Another Carolina Spring morning found me enveloped in thick foliage waiting for a Caswell County monarch to make an appearance. After half a dozen different calls including my favorite, Lynch’s Fool Proof, and several location changes, covering a couple hundred acres without so much as a peep, I finally had a tom declaring his intentions of paying me a visit. Ten minutes later, with a subtle nudge and a whispered “there he is,” a bronze feathered figure appeared in the wheat field. After a brief, amorous dance in front of two hen decoys the old tom met his end. “There he is.” That one sentence signifies hours, days or even weeks of preparation and hard work are about to pay off. No other phrase more aptly decries impending, sporting success.
”Be imitators of God, therefore as dearly loved children.” Ephesians 5:1
Wednesday, April 11, 2007
After Emory finally got his boots on we walked to our spot for the morning. I put out a couple decoys in a wheat field that backed up to a swampy bottom full of oaks, poplars and hickories and we concealed ourselves in some young pines and brush along the field’s edge. Eventually the sky turned from black to gray to lighter gray. Once again our setting was ideal and yet again it proved pointless. We waited approximately an hour before packing it up and heading back for some breakfast. Maybe the weather (or at least the wind) would let up and our afternoon hunt would be better.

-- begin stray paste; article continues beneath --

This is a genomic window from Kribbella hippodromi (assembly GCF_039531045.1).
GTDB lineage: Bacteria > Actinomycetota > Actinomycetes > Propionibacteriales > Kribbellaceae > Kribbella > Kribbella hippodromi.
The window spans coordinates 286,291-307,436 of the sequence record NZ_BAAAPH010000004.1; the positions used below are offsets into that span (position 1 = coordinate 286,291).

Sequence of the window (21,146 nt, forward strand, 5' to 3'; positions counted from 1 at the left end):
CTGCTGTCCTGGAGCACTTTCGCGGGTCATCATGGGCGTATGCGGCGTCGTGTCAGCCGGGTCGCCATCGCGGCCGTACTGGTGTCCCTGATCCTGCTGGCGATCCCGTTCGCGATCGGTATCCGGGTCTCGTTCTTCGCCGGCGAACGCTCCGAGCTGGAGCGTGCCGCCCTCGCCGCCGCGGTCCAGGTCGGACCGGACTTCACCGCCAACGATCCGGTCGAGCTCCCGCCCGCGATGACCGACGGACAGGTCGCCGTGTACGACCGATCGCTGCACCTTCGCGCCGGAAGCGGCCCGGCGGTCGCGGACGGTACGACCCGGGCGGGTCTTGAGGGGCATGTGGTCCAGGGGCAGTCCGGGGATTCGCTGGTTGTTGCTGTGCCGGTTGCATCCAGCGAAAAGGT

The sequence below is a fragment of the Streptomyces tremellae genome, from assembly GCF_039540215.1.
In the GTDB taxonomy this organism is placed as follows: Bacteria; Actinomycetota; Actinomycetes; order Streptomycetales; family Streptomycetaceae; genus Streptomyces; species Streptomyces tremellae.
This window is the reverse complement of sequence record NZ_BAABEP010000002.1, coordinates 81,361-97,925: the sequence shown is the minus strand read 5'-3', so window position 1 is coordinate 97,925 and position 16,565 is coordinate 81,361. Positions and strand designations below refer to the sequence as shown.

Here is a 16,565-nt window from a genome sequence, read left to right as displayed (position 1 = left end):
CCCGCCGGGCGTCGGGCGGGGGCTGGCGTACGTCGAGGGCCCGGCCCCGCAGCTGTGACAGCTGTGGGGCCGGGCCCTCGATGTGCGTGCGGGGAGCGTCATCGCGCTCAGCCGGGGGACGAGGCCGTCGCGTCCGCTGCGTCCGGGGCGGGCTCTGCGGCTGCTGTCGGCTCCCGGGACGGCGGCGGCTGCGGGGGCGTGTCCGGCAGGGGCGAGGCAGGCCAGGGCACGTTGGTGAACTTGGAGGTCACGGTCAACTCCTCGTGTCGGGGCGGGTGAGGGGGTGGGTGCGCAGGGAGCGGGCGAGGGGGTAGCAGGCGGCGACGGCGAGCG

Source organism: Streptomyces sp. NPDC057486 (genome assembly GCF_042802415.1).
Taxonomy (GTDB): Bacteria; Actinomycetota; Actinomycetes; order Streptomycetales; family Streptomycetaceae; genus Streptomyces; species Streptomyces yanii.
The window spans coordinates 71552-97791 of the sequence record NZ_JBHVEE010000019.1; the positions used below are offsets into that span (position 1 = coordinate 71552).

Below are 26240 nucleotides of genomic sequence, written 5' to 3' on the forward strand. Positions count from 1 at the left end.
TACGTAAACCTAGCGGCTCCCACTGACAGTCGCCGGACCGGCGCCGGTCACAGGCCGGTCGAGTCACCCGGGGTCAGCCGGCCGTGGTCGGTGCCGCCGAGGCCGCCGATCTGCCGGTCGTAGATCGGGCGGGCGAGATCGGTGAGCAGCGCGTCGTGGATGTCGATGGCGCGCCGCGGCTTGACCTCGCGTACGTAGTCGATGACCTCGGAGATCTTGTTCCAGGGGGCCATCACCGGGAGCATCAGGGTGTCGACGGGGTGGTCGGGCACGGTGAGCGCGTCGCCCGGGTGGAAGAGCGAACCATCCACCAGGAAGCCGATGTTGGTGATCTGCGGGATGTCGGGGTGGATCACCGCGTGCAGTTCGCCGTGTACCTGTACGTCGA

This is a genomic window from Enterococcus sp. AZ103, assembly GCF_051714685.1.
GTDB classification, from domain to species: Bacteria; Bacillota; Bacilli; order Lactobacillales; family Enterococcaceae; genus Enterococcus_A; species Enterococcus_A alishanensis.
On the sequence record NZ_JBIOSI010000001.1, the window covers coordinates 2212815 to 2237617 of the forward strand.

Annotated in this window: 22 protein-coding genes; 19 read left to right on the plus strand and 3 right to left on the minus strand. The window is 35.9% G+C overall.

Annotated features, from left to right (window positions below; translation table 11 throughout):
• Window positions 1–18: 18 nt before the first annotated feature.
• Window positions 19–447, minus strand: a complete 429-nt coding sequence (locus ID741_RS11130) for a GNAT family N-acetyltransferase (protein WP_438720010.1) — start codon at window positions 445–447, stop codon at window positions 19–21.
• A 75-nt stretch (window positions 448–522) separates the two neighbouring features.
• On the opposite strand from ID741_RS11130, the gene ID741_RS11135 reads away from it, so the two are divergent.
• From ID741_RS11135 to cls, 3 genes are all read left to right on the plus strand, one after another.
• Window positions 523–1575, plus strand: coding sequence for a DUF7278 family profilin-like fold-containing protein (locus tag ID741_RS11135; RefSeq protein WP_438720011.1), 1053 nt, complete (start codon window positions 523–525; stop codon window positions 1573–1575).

PM - It was pouring. The gentle, spring shower had become a deluge. Thunder reverberated across the horizon and the wind was bending ancient oaks like they were saplings. I crawled into a shooting house, overlooking the clover field to escape the conditions and pulled out my small, camouflage Bible to pass the time. The swaying of the wind and the sound of raindrops hitting my tin roofed refuge combined with the sleep deprivation always associated with hunting trip put me right to sleep. I was awoken by the thump of the New Testament I’d been reading earlier hitting the bottom of the stand. I looked out the windows, the rain had stopped, and the sun was shining. The wind however, continued its blow so I decided to remain in my current locale. A glance at my watch showed I’d been “resting my eyes” for almost thirty minutes. I pulled a slate and striker out of my vest and began a series of purrs and clucks. Twenty minutes later I did it again. Nothing. Motion in the corner of my eye caught my attention. It was a decoy turning in the wind. Maybe I should pick up, cross the dirt road to another location and try it there? As I planned my new plan of attack I began to doze again. Again, motion in the corner of my eye. This time it wasn’t a decoy. A hen walked out on the field, feeding along the edge oblivious to my presence. She fed along the tree line and turned back to toward the woods. As she turned I noticed an appendage hanging from her neck. She was a HE and as he came closer it became more and more apparent that he was a mature gobbler. My call was lying at the bottom of the shooting house and picking it up would have meant putting my Benelli down and possible noise. So I decided to wait him out. Then he noticed the decoys in the field. His attention was captured and he meandered toward them and closer to me. When he reached the thirty yard mark I let him have it…3 ½ inches of Winchester #5’s right across the beak. He never made another move. I took a deep breath, gathered my stuff up and went down to check out my prize. He was an old bird. Eleven inch beard, long, rounded off spurs and beautiful coloration. I thanked God for this blessing and went to pick up the decoys. Emory walked up a minute or so later with a big grin on his face, which became even bigger when he saw the bird on the ground. We headed back to camp, two happy campers.